Stalled on the Tarmac
Marina’s Airport Business Park waits behind the city’s other housing developments.
Thursday, February 9, 2006
Marina is famously destined to become the largest city on the Monterey County coastline. Thanks to a slew of major development projects—like Marina Heights, University Villages and Cypress Knolls—nearly 4,000 new housing units will be built inside the city limits, mostly on former Fort Ord land.
While some of these projects, like University Villages (currently tied up in court) would create pockets of commercial use, most will be housing.
It’s not hard to figure out why. In today’s real estate market, developers often do somersaults to land City contracts to build new housing units so they can sell them for a pretty profit.
But that’s not how it works when building commercial developments, like the one Marina is considering near its airport, located just north of the intersection of Reservation Road and Imjin Parkway.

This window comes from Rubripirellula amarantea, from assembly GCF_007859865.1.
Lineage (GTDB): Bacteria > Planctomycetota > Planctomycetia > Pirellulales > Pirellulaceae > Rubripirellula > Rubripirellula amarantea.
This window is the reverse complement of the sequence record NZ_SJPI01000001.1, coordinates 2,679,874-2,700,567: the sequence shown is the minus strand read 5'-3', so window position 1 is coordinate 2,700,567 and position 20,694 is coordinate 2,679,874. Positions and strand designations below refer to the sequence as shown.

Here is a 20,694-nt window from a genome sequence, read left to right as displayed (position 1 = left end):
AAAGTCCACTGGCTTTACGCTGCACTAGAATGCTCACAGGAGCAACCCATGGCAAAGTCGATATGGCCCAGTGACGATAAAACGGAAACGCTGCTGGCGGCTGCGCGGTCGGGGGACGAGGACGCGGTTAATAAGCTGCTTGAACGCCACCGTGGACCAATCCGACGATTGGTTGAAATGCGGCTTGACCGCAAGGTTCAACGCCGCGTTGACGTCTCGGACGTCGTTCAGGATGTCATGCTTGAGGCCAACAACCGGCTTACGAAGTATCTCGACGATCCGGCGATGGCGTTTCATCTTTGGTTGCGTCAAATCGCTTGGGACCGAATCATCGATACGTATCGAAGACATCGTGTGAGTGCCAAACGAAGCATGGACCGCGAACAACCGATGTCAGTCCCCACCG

Called the Airport Business Park, this project sits on the low end of the totem pole of Marina’s development priorities.
Maps show it encompassing about 70 acres—making it the smallest of Marina’s six major development projects. But Doug Yount, director of Marina’s Strategic Development Center, says it could be larger.
Marina Councilman Gary Wilmot hopes the City makes that site a priority because Marina needs jobs. At a recent council meeting, Wilmot responded to comments made by Councilman Ken Gray, who hinted that maybe the City didn’t need to stay on top of the business park development.
“That’s where the higher paying jobs will be,” Wilmot says. “Whenever you ask where the jobs are that will accompany the Marina Heights development, they point to the business park.”
Next to the approximately 70 acres slated for the business park sits UC Santa Cruz’s MBEST Center, which houses the Marina Technology Cluster, the City’s business incubator.
Wilmot worries that as the incubator program begins to pump out entrepreneurs they won’t have anywhere in Marina to go.
Yount, whose agency is charged with overseeing the city’s six major developments, says city staffers are still in the very early stages of planning for the business park. He says the first step is seeing what kind of businesses might be tenants.
He did stress that “City Council sets policy.”